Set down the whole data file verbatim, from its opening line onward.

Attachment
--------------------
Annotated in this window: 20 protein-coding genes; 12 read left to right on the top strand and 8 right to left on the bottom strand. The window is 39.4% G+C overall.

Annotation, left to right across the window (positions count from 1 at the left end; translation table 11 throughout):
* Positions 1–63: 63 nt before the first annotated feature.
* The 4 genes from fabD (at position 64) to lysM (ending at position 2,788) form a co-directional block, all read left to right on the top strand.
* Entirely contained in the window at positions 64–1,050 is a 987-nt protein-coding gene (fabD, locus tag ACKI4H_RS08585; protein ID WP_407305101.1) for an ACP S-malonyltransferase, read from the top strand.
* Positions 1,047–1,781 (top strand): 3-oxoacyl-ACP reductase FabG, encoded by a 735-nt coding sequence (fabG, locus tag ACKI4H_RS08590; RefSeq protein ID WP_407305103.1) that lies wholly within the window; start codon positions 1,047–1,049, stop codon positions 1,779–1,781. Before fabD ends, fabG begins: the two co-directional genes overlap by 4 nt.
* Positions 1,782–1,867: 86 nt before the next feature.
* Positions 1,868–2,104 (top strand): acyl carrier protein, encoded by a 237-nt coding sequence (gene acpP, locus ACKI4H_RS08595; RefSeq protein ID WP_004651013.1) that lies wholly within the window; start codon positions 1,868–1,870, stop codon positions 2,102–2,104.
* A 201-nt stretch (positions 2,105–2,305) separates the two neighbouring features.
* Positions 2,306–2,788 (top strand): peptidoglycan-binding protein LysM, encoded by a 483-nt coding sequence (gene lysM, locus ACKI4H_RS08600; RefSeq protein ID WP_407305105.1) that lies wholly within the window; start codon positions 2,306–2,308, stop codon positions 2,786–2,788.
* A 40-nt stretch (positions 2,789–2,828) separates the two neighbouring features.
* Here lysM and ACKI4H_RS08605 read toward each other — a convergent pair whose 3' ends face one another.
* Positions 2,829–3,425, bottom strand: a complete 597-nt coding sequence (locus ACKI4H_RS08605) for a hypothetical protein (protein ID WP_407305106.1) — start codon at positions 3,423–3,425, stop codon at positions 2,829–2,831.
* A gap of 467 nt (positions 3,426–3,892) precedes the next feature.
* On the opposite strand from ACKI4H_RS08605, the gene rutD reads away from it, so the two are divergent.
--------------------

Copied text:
Annotated in this window: 20 protein-coding genes; 12 read left to right on the top strand and 8 right to left on the bottom strand. The window is 39.4% G+C overall.

Annotation, left to right across the window (positions count from 1 at the left end; translation table 11 throughout):
* Positions 1–63: 63 nt before the first annotated feature.
* The 4 genes from fabD (at position 64) to lysM (ending at position 2,788) form a co-directional block, all read left to right on the top strand.
* Entirely contained in the window at positions 64–1,050 is a 987-nt protein-coding gene (fabD, locus tag ACKI4H_RS08585; protein ID WP_407305101.1) for an ACP S-malonyltransferase, read from the top strand.
* Positions 1,047–1,781 (top strand): 3-oxoacyl-ACP reductase FabG, encoded by a 735-nt coding sequence (fabG, locus tag ACKI4H_RS08590; RefSeq protein ID WP_407305103.1) that lies wholly within the window; start codon positions 1,047–1,049, stop codon positions 1,779–1,781. Before fabD ends, fabG begins: the two co-directional genes overlap by 4 nt.
* Positions 1,782–1,867: 86 nt before the next feature.
* Positions 1,868–2,104 (top strand): acyl carrier protein, encoded by a 237-nt coding sequence (gene acpP, locus ACKI4H_RS08595; RefSeq protein ID WP_004651013.1) that lies wholly within the window; start codon positions 1,868–1,870, stop codon positions 2,102–2,104.
* A 201-nt stretch (positions 2,105–2,305) separates the two neighbouring features.
* Positions 2,306–2,788 (top strand): peptidoglycan-binding protein LysM, encoded by a 483-nt coding sequence (gene lysM, locus ACKI4H_RS08600; RefSeq protein ID WP_407305105.1) that lies wholly within the window; start codon positions 2,306–2,308, stop codon positions 2,786–2,788.
* A 40-nt stretch (positions 2,789–2,828) separates the two neighbouring features.
* Here lysM and ACKI4H_RS08605 read toward each other — a convergent pair whose 3' ends face one another.
* Positions 2,829–3,425, bottom strand: a complete 597-nt coding sequence (locus ACKI4H_RS08605) for a hypothetical protein (protein ID WP_407305106.1) — start codon at positions 3,423–3,425, stop codon at positions 2,829–2,831.
* A gap of 467 nt (positions 3,426–3,892) precedes the next feature.
* On the opposite strand from ACKI4H_RS08605, the gene rutD reads away from it, so the two are divergent.